Collection Magazine - Issue 1 - Autumn/Winter 22/23 - Magazine - Page 96
The gardens have been developed to be as selfsufficient as possible with all green waste recycled for reuse as mulching material or as compost. Natural predators
are encouraged for pest control and only natural fertilisers
are used. The King also desperately wanted to protect
and enhance native flora and fauna which have been in
serious decline due to modern farming methods.
On the advice of Miriam Rothschild, one of the country’s
leading advocates of biodiversity, the King re-created a
lost habitat by re-establishing a wildflower meadow. The
meadow now boasts over 30 different varieties of native
plants including ox-eye daisies, yellow rattle, common
spotted orchid, meadow crane’s bill and ragged robin,
creating a rich tapestry of colour and diversity.
It is one of the most enchanting sights and evokes
distant memories of a meadow where flowers proliferate
among the different grasses until hay-making time. This
is England’s natural beauty personified and it is a picture
that the King wanted to protect.
The gardens are also home to part of the national
collection of beech trees and large leaved Hostas which
His Majesty maintains on behalf of Plant Heritage, of which
he is Patron. This organisation conserves the diversity of
our plant heritage through its national collections.
In the Walled Kitchen Garden, vegetables much loved
by the King such as Charlotte potatoes, spring cabbage,
Brussels sprouts and carrots are grown, including rare and
endangered varieties that are vital in terms of biodiversity.
A wide variety of apple trees including Nonpareil, Golden
Knob, Cornish Aromatic and Lady’s Delight grow both
next to the Orchard Room and the Walled Garden. Some
very rare cooking apples are also produced — varieties
which are now virtually extinct.
Wildlife thrives in this environment and is furthermore
encouraged: from English song birds like the chiff-chaff,
dunnock and song thrush to dragonflies, butterflies,
beetles, newts and rare bumble bees, all are part of the
virtuous circle of Mother Nature at Highgrove.
The 13-acre estate is packed with many eccentric
touches and personal mementos, including the childhood
tree-house of Princes William and Harry; the quiet spot
in The Sanctuary where Tigga, the Kings’s most trusted
English Jack Russell Terrier, is buried; and a bust of the
Queen Mother in her gardening hat.
Gifts from around the world range from an ancient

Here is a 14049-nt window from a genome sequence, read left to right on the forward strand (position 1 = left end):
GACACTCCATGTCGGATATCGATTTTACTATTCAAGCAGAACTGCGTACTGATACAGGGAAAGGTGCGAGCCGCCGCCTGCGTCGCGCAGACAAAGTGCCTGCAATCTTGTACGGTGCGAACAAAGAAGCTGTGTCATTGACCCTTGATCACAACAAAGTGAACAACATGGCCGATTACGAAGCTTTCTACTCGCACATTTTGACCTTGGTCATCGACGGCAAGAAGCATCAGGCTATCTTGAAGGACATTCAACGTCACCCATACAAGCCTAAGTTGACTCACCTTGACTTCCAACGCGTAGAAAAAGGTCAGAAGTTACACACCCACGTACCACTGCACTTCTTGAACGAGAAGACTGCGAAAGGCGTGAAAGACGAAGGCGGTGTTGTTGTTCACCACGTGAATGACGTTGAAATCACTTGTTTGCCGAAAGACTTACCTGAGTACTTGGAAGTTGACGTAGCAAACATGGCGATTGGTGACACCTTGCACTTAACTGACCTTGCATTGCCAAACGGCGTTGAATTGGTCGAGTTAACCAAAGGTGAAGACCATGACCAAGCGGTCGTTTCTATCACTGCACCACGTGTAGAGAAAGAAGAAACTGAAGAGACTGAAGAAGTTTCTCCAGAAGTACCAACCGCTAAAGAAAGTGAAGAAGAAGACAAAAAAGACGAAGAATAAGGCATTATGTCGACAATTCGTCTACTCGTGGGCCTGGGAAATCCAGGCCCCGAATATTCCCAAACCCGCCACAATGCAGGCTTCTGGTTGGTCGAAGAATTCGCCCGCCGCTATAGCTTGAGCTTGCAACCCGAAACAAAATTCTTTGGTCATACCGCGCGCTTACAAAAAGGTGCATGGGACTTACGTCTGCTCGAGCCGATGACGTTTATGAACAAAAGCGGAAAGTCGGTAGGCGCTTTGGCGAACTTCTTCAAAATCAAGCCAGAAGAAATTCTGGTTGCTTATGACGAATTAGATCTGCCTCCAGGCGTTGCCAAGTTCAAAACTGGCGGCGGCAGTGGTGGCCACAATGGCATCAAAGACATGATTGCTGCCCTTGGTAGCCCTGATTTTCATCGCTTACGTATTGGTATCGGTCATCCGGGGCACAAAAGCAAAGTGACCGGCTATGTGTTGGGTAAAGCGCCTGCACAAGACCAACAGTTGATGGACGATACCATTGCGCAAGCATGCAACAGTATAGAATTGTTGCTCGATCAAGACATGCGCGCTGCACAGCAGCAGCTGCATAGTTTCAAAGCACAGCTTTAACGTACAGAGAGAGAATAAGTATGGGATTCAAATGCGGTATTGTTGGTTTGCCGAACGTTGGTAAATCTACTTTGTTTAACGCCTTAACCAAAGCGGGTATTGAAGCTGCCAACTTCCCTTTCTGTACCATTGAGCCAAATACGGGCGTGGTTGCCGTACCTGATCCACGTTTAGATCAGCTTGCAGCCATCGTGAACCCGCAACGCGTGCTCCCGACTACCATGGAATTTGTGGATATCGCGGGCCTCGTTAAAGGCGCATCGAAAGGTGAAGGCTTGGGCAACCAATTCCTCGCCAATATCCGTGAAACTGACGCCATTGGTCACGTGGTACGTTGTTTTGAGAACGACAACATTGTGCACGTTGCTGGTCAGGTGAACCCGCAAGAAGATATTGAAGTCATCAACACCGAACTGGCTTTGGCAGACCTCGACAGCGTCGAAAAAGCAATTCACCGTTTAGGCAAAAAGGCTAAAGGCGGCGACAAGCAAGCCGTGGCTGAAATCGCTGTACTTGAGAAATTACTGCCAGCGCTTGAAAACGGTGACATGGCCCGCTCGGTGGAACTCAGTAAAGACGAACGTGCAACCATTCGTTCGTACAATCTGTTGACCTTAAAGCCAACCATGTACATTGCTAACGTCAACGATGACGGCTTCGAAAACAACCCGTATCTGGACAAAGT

door donated by Indian nobles to a female 'leprechaun
gnome' sent from Ireland to join her ‘mate’ when the King
married Camilla. The latest work of student stonemasons,
supported by the King's charities, sit alongside the work of
famous artists. There are also many 'recycled' items such
as church sculptures picked up in Sandringham and old
bits of driftwood collected by the King himself.
In his introduction to ‘Highgrove, Portrait of an Estate,’
published 15 years ago, the King cited the trees and
parkland around the house as one of the major reasons
he was drawn to live in Gloucestershire nearly forty
years ago. He also developed an instant passion for the
200-year-old cedar tree on the west side of the house.
This broad, tabular, 60 foot-high cedar of Lebanon
was almost as imposing a feature as the Jersey-cowcoloured mansion it partnered and part-obscured. The
cedar was the organic counterweight to the mansion’s
Georgian architecture. It gave summer shade to the sitting
terrace, with its Mediterranean pots, self-sown tapestry of
forget-me-nots, alchemillas and much more, its bubble
fountain and octagonal pond, into which the King throws
stones he collects on his travels. And the cedar gave the
arching frame to the garden's principal axis, down the
cobble-patterned thyme walk, with its flanks of golden
yew topiaries and palisades of bleached hornbeam, past
a bronze of a gladiator and another low fountain pool, to a
lime avenue crowned by a dovecote.
“ To me, it was just not sustainable
in the long run. We have to
rediscover the vital importance
of working with nature.”
T H E G A R D E N AT H I G H G ROV E —